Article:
Mobile Power Comes of Age
As anyone who's ever used an electronic device knows, today's batteries leave a lot to be desired. But that could soon change. Scientists are developing next-generation technologies to make power packs smaller, longer lasting and more compatible with today's mobile lifestyle .
Future technologies include miniaturized fuel cells and batteries, solar-energy harvesting, and wireless chargers.
Here's a sneak peek at next-gen battery technologies you can expect to see over the next five to 10 years.
Those relatively expensive AA and AAA batteries that digital cameras just seem to eat up could become a thing of the past. Thinergy – an energy storage device that's about the size of a postage stamp – promises to last the life of the electronic device it powers.
"We have the world's most powerful battery for its size," said Timothy Bradow, VP Technical Marketing, Sales & Business Development at Infinite Power Solutions, Thinergy's maker.
Based on technology licensed from Oak Ridge National Laboratory, the battery uses lithium chemistry similar to the battery in an iPhone. The difference is the substance that carries the electric charge, called the electrolyte, which sits between the battery's two electrodes.
Instead of a polymer electrolyte, Thinergy uses a proprietary solid-state one that has no movable parts, which is partly responsible for its small form factor.
Thinergy cells are about 4 volts, recharge in minutes and can be cycled (run down to zero) up to hundreds of thousands of times – orders of magnitude higher than conventional batteries, Bradow said.
While powerful, these batteries do not pack enough punch to power your cell phone or laptop. Instead, they're geared toward replacing coin cell, AA and AAA batteries.
Launched in June 2009, Thinergy cells are distributed through Arrow Electronics mainly for electronics manufacturers to design into their products and are not yet available for consumers.
Fuel cells are also being miniaturized to power consumer electronics. Fuel cells and batteries are similar in that they produce electricity through a chemical reaction. However, fuel for batteries is stored internally – once it's used up the battery is either "dead" or needs to be recharged – whereas fuel cells store their fuel externally in a separate container, allowing it to be simply replaced.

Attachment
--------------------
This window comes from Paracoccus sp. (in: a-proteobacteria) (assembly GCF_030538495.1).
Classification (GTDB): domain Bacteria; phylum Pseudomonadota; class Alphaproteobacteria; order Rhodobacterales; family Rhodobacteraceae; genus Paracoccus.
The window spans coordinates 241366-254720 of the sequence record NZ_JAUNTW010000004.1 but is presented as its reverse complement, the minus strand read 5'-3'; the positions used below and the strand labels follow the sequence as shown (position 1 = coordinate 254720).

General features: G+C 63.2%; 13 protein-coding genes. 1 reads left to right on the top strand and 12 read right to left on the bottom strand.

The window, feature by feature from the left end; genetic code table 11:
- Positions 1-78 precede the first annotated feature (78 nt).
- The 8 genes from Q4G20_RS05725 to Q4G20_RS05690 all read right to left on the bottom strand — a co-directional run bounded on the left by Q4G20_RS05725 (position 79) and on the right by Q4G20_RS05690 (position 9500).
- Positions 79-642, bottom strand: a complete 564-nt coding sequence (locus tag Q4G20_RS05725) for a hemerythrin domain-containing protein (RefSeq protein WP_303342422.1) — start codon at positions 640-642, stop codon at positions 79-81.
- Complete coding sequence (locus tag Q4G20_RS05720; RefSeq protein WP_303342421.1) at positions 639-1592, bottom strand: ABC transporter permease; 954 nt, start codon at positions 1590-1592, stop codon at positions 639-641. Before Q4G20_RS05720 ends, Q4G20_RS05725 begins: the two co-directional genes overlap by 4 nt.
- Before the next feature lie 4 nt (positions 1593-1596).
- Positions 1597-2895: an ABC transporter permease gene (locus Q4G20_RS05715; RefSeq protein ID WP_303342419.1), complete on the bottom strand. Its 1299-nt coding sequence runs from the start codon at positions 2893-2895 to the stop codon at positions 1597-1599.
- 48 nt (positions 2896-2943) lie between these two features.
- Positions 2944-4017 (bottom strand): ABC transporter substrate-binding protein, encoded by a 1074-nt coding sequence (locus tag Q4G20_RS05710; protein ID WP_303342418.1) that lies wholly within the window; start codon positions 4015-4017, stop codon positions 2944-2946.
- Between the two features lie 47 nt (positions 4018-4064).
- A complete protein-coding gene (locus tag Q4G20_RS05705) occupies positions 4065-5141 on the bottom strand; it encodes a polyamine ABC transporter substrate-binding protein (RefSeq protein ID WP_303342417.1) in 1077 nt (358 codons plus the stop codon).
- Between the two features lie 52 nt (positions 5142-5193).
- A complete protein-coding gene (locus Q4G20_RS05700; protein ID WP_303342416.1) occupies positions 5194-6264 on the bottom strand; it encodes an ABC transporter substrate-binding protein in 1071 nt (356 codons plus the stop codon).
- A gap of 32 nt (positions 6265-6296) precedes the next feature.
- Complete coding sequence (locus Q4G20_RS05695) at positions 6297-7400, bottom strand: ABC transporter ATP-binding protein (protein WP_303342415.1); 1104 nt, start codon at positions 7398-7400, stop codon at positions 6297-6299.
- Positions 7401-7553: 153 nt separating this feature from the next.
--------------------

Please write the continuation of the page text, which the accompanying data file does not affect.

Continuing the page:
While most fuel cells are the size of a traditional car battery, miniature ones are now being developed that are small enough to "fit in the palm of your hand," Peng Lim, chairman and CEO at MTI MicroFuel Cells, told TechNewsDaily.
Called Mobion, the fuel cell chip uses methanol as a fuel and could power your electronic devices for an average of eight to 10 hours compared to a typical lithium-based battery that lasts only two to three hours, Lim said.
For some applications, at least for now, these fuel cells will need the help of a small battery to provide small bursts of power such as is needed for a camera flash, Lim said. "Fuel cells are good at stamina but not good at bursts [of power]."
In a camera flash, the battery plays a small part in powering the device, so it can be much smaller.
The first Mobion prototype charger was introduced in 2008 and had a charger with a USB interface to connect with a range of personal electronics. The charger was designed to charge a cell phone over 10 times.
Prototypes of a cell phone as well as a digital camera with the Mobion chip have been made. Lim said he expects these fuel cells to be available in the next five to 10 years.
But consumer gadget power is not just about batteries. New chargers are also afoot to replace those clunky wires and adaptors. These new chargers sidestep the need for an outlet, bringing mobility to these devices. They're also addressing the inconvenience and expense of purchasing a new charger every time you buy a new electronic gadget.
According to some estimates, there are about 15 billion chargers in the world – that's almost three for every living human being.
"It's insane," said David Pierce, CEO at Regen Living, a company that has developed a solar-powered charger.
Sold under the name ReNu, Regen's solar-powered energy panel is made up of monocrystalline silicon solar cells, which, when exposed to the sun, generate and store energy.
The resulting energy could charge up an iPhone or iPod Touch in the same amount of time as a wall outlet, Pierce said. The device should be available in June of this year for $199.
Renewable energy is not the only new trend in charging devices. Wireless is also taking hold. Chargers by Powermat use so-called electromagnetic induction to power a range of electronic devices. The devices have to be used with Powermat-compatible cases or "jackets," but there's no need for wires or special adaptors.
Electromagnetic induction – a phenomenon discovered by English scientist Michael Faraday – essentially uses a changing magnetic field to create electric power. In this case, the Powermat creates a changing magnetic field, which is converted to electric power by receivers attached to the device being charged. These mats are available for about $99.
So-called energy harvesting – grabbing power from an external source such as the sun – could also allow people to one day charge their electronic devices on the go.
The simplest example is a typical desktop calculator that relies on a small solar strip for power, said Bradow of Infinite Power Solutions.
Here, the solar strip works alone to power the calculator, but future applications would combine energy harvesting solar cells with an energy storage device such as a battery.
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